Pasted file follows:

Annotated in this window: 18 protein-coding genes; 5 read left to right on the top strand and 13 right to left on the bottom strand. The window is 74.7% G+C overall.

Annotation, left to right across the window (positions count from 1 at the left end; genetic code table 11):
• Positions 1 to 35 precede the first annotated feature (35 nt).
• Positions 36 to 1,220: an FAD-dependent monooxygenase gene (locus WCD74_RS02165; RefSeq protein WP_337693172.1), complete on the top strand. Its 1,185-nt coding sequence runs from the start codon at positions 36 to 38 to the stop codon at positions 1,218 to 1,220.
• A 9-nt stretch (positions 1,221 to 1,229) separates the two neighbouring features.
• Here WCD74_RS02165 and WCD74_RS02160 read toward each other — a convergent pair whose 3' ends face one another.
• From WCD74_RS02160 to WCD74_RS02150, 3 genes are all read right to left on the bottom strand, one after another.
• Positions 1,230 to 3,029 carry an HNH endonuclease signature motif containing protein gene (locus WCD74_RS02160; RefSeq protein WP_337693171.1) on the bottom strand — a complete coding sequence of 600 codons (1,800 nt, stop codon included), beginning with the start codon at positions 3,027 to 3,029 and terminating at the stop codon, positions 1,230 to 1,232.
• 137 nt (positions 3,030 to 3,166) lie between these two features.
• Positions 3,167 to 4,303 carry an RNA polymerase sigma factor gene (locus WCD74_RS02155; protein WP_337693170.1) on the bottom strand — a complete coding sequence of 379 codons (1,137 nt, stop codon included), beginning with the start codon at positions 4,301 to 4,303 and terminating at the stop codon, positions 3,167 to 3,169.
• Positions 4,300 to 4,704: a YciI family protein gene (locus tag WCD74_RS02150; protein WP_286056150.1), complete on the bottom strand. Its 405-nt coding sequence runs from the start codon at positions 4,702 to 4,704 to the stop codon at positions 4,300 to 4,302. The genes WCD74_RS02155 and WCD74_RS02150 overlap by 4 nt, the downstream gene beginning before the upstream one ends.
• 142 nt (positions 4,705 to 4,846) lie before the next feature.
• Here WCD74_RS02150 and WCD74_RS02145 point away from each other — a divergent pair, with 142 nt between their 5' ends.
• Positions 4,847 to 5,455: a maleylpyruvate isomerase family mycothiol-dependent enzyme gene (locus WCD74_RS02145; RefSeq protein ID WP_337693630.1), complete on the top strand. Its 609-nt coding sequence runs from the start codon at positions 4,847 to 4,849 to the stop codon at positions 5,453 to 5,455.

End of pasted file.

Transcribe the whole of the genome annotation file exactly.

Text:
Annotated in this window: 18 protein-coding genes; 5 read left to right on the top strand and 13 right to left on the bottom strand. The window is 74.7% G+C overall.

Annotation, left to right across the window (positions count from 1 at the left end; genetic code table 11):
• Positions 1 to 35 precede the first annotated feature (35 nt).
• Positions 36 to 1,220: an FAD-dependent monooxygenase gene (locus WCD74_RS02165; RefSeq protein WP_337693172.1), complete on the top strand. Its 1,185-nt coding sequence runs from the start codon at positions 36 to 38 to the stop codon at positions 1,218 to 1,220.
• A 9-nt stretch (positions 1,221 to 1,229) separates the two neighbouring features.
• Here WCD74_RS02165 and WCD74_RS02160 read toward each other — a convergent pair whose 3' ends face one another.
• From WCD74_RS02160 to WCD74_RS02150, 3 genes are all read right to left on the bottom strand, one after another.
• Positions 1,230 to 3,029 carry an HNH endonuclease signature motif containing protein gene (locus WCD74_RS02160; RefSeq protein WP_337693171.1) on the bottom strand — a complete coding sequence of 600 codons (1,800 nt, stop codon included), beginning with the start codon at positions 3,027 to 3,029 and terminating at the stop codon, positions 1,230 to 1,232.
• 137 nt (positions 3,030 to 3,166) lie between these two features.
• Positions 3,167 to 4,303 carry an RNA polymerase sigma factor gene (locus WCD74_RS02155; protein WP_337693170.1) on the bottom strand — a complete coding sequence of 379 codons (1,137 nt, stop codon included), beginning with the start codon at positions 4,301 to 4,303 and terminating at the stop codon, positions 3,167 to 3,169.
• Positions 4,300 to 4,704: a YciI family protein gene (locus tag WCD74_RS02150; protein WP_286056150.1), complete on the bottom strand. Its 405-nt coding sequence runs from the start codon at positions 4,702 to 4,704 to the stop codon at positions 4,300 to 4,302. The genes WCD74_RS02155 and WCD74_RS02150 overlap by 4 nt, the downstream gene beginning before the upstream one ends.
• 142 nt (positions 4,705 to 4,846) lie before the next feature.
• Here WCD74_RS02150 and WCD74_RS02145 point away from each other — a divergent pair, with 142 nt between their 5' ends.
• Positions 4,847 to 5,455: a maleylpyruvate isomerase family mycothiol-dependent enzyme gene (locus WCD74_RS02145; RefSeq protein ID WP_337693630.1), complete on the top strand. Its 609-nt coding sequence runs from the start codon at positions 4,847 to 4,849 to the stop codon at positions 5,453 to 5,455.